Oddly enough, the game would be loads better if every single level had a boss battle. The game really shines when you’re fighting off an enemy up to five times your own size by attacking strategic weak points. The fact is, however, that you end up with only one boss per every three levels or so, and many of the levels start to feel like filler because of how similar they all look. The level design isn’t exactly anything groundbreaking.

The game itself is lacking severely in the aesthetics department. Story segments are told simply by the same four or five still pictures being used over and over featuring the King of Hell talking to his goblins using speech bubbles with some unknown language. There are no voice overs, and the subtitles move quickly. Much of the story revolves around the same formula:


Goblin: “There’s a very big enemy ahead m’lord!”


*you play the level*

Goblin: “We’ve lost many m’lord, but we are victorious…”



There’s not much egging you along here unless you’re just looking for mindless slaughter and destruction. Even the in-game graphics are terribly misrepresentative of what the Vita is capable of. At best, the graphics look like a PSP game. Not a late in the cycle “if you squint your eyes, it looks like a PS2 game” release, but an early, “I think I can count the polygons on that character with the fingers on my hands,” or “Is the ground made of rock or muddy water?” kind of game. If you’re looking for a game to really show off that $250-300 handheld system you just bought, Army Corps of Hell is NOT it.

Also noticeably absent? Aside from touching the item in the corner of the screen in order to use it, the game doesn’t use any of the Vita’s unique features at all. I suppose this could be considered both good and bad. While it’s good that the game doesn’t feel overly gimmicky or anything due to forced use of something like the SIXAXIS controls, it’s bad because there are all these features in this wonderful little handheld and none of them are really used. At all. Ever.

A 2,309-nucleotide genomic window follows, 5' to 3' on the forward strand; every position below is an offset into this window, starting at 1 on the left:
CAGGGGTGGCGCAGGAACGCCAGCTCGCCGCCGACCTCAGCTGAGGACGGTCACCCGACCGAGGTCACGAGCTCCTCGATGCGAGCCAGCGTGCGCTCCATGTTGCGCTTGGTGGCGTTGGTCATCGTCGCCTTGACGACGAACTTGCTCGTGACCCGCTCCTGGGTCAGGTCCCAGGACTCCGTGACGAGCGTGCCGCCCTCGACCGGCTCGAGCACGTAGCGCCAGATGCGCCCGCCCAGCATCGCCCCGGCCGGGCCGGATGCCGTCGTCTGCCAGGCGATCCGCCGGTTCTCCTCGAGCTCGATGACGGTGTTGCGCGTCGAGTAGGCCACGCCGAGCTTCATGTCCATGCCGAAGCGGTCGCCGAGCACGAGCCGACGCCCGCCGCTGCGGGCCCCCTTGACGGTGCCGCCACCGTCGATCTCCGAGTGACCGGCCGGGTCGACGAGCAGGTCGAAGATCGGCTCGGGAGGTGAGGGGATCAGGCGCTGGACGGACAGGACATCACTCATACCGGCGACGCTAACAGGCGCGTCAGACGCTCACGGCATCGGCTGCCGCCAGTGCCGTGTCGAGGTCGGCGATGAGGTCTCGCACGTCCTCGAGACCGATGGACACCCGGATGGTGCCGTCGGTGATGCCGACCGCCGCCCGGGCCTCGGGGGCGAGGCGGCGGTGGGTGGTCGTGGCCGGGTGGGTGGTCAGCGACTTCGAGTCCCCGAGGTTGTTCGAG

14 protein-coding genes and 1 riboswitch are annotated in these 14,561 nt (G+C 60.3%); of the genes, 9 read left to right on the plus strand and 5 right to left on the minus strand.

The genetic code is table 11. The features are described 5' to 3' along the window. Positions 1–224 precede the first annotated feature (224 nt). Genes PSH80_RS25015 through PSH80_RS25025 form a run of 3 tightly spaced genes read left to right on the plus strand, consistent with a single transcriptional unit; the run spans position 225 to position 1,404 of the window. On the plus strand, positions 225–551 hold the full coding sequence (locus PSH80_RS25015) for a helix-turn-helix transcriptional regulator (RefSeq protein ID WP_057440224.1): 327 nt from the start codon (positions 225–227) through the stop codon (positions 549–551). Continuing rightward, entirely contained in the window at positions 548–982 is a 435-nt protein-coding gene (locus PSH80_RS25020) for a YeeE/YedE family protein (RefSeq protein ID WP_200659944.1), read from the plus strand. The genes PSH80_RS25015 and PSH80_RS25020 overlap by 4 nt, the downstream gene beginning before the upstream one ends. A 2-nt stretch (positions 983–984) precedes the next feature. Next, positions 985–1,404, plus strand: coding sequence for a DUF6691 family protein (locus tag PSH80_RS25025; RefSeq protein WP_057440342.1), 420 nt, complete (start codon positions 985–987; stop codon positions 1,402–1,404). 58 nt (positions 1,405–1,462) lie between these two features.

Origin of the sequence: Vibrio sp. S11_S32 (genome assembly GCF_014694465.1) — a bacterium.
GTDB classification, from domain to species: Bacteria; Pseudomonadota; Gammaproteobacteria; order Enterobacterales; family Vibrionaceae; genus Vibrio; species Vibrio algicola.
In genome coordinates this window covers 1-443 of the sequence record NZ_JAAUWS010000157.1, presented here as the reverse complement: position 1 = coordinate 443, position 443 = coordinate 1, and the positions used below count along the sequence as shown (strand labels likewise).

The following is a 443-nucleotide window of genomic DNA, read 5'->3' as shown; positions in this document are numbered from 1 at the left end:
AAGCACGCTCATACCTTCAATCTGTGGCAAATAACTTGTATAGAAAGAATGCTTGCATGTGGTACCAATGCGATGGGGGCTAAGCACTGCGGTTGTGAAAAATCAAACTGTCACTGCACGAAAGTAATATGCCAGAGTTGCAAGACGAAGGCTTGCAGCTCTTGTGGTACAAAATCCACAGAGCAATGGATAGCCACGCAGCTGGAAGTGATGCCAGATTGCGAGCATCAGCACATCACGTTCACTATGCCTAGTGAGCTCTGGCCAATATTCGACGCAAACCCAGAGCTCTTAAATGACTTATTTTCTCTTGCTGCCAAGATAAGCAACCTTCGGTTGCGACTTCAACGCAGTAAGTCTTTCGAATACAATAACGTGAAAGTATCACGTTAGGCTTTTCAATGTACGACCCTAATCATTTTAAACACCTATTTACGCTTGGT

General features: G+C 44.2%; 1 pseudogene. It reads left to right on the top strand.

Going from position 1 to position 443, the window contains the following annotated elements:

What’s really cool, and I know I’m clearly biased in this department but it needs to be mentioned anyway, is the soundtrack. As evidenced by the trailers we’ve posted over the past few months, Army Corps of Hell has an appropriately heavy soundtrack to accompany the devilish visuals. Your slaughtering and trail of destruction will be accompanied by several thrash, death and power metal tunes all pushing your forward in the name of metal. Considering metal is usually only used in cheesy scenarios or games that are trying too hard, and Army Corps of Hell doesn’t really fall into either, the music is easily one of the best parts of the game. I’m not just saying that as a renowned metalhead; I’m saying that in terms of music that works well with the gameplay.

There’s a lot of potential here, but unfortunately Army Corps of Hell suffers from being a little bit repetitive and quite ugly, while relying on a gameplay style that really isn’t used much anymore. I’d be glad to see another one in the future that features more polish and maybe mixes things up a bit, but Army Corps of Hell is a difficult game to recommend. Oddly enough, I think if you love all things metal as much as I do, you’ll enjoy it significantly more than most other gamers will. However, I’m here to review a game to the best of my ability as reference for the everyday gamer that might have a passing interest in the game. Due to this, I say wait for a price drop, because while I love what’s here, paying full retail price feels like too much for what would have been much better as a cheaper download-only title.

This review is based on a copy of the game that was provided to us for review purposes.

Army Corps Of Hell Review

Army Corps of Hell is an interesting foray into a new IP that ultimately feels unpolished, but still fun.